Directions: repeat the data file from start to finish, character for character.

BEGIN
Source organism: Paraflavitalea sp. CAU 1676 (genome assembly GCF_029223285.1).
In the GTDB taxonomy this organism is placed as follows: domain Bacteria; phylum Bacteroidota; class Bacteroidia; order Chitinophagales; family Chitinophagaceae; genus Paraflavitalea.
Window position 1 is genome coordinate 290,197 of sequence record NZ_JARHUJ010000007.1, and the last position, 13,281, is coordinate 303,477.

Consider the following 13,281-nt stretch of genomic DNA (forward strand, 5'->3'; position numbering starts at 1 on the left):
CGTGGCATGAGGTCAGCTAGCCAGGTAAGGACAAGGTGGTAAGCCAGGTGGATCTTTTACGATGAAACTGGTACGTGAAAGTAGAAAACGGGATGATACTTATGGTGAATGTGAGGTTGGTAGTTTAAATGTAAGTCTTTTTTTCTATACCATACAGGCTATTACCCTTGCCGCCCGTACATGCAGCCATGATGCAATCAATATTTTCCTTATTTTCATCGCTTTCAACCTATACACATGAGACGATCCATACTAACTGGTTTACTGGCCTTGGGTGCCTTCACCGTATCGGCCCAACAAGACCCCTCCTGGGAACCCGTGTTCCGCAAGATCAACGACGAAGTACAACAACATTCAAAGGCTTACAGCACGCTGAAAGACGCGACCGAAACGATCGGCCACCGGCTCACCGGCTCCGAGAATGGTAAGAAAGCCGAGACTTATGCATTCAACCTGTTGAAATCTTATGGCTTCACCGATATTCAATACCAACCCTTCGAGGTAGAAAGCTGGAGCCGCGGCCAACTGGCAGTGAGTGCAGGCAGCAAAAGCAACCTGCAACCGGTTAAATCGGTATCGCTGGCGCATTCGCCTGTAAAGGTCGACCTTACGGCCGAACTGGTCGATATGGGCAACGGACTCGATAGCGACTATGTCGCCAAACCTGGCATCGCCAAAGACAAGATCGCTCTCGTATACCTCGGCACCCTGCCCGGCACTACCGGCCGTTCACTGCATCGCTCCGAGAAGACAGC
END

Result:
Source organism: Paraflavitalea sp. CAU 1676 (genome assembly GCF_029223285.1).
In the GTDB taxonomy this organism is placed as follows: domain Bacteria; phylum Bacteroidota; class Bacteroidia; order Chitinophagales; family Chitinophagaceae; genus Paraflavitalea.
Window position 1 is genome coordinate 290,197 of sequence record NZ_JARHUJ010000007.1, and the last position, 13,281, is coordinate 303,477.

Consider the following 13,281-nt stretch of genomic DNA (forward strand, 5'->3'; position numbering starts at 1 on the left):
CGTGGCATGAGGTCAGCTAGCCAGGTAAGGACAAGGTGGTAAGCCAGGTGGATCTTTTACGATGAAACTGGTACGTGAAAGTAGAAAACGGGATGATACTTATGGTGAATGTGAGGTTGGTAGTTTAAATGTAAGTCTTTTTTTCTATACCATACAGGCTATTACCCTTGCCGCCCGTACATGCAGCCATGATGCAATCAATATTTTCCTTATTTTCATCGCTTTCAACCTATACACATGAGACGATCCATACTAACTGGTTTACTGGCCTTGGGTGCCTTCACCGTATCGGCCCAACAAGACCCCTCCTGGGAACCCGTGTTCCGCAAGATCAACGACGAAGTACAACAACATTCAAAGGCTTACAGCACGCTGAAAGACGCGACCGAAACGATCGGCCACCGGCTCACCGGCTCCGAGAATGGTAAGAAAGCCGAGACTTATGCATTCAACCTGTTGAAATCTTATGGCTTCACCGATATTCAATACCAACCCTTCGAGGTAGAAAGCTGGAGCCGCGGCCAACTGGCAGTGAGTGCAGGCAGCAAAAGCAACCTGCAACCGGTTAAATCGGTATCGCTGGCGCATTCGCCTGTAAAGGTCGACCTTACGGCCGAACTGGTCGATATGGGCAACGGACTCGATAGCGACTATGTCGCCAAACCTGGCATCGCCAAAGACAAGATCGCTCTCGTATACCTCGGCACCCTGCCCGGCACTACCGGCCGTTCACTGCATCGCTCCGAGAAGACAGC